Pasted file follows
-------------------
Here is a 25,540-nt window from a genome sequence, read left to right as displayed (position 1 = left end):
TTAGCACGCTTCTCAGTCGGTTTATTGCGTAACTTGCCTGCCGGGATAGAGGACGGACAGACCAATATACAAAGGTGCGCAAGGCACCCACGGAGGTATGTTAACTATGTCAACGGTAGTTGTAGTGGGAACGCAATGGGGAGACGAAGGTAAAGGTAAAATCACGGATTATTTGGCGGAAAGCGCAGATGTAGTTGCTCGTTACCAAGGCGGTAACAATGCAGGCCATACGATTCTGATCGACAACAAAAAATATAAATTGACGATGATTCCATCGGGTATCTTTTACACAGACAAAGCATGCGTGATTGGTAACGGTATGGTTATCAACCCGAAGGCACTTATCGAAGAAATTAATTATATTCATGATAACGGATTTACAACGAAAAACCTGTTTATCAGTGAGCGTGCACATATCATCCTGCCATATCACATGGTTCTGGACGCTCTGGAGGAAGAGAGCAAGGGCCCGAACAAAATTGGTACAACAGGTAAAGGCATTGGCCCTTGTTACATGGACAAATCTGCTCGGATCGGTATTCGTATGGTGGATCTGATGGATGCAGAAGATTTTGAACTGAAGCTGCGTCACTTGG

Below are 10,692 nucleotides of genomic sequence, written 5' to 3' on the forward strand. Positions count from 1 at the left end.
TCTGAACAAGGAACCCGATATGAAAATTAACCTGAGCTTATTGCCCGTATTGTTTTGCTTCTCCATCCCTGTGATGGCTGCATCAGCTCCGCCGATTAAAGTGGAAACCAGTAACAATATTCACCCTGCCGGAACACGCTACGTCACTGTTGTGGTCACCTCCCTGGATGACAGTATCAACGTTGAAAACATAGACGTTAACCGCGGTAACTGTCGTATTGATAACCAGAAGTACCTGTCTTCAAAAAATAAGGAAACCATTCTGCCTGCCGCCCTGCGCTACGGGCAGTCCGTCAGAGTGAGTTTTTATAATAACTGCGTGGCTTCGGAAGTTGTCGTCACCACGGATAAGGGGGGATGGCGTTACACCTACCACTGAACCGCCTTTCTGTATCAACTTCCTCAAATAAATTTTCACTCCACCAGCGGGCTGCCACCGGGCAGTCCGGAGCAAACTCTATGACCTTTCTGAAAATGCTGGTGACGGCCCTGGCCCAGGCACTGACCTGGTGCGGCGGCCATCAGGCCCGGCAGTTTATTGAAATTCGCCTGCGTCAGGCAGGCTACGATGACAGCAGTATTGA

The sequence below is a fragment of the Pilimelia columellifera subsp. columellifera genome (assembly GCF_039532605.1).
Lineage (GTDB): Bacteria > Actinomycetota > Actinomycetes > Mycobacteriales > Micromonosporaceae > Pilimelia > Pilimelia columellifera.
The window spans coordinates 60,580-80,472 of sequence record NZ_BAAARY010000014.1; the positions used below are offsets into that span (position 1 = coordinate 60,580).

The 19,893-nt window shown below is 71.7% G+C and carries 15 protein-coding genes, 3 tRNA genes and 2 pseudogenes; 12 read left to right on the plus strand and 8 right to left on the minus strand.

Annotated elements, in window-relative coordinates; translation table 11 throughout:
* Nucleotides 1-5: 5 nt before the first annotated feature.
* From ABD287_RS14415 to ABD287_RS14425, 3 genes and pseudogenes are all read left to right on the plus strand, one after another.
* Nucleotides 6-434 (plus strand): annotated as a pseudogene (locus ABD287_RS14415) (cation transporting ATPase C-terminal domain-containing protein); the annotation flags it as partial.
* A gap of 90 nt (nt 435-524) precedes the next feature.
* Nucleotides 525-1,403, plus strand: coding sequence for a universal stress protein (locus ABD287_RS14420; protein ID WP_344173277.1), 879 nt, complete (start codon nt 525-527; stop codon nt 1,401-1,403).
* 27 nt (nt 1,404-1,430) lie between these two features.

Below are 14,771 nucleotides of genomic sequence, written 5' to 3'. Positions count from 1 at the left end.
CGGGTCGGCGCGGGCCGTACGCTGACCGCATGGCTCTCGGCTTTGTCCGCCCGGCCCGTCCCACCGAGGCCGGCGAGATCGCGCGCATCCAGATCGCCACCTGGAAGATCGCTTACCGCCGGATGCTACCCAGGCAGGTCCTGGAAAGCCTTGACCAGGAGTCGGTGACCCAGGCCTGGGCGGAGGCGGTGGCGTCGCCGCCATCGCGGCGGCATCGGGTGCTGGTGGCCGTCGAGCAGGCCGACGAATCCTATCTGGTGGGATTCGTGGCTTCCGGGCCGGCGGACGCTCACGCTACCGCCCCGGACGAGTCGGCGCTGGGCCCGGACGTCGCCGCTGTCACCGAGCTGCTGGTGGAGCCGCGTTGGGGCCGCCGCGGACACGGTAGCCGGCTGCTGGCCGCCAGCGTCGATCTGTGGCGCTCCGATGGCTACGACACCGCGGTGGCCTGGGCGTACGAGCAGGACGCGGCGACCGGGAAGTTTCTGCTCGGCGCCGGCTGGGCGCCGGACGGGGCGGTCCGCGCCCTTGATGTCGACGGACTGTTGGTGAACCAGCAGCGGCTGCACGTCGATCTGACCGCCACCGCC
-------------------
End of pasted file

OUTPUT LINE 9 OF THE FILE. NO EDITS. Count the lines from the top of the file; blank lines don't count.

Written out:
Annotated elements, in window-relative coordinates; translation table 11 throughout: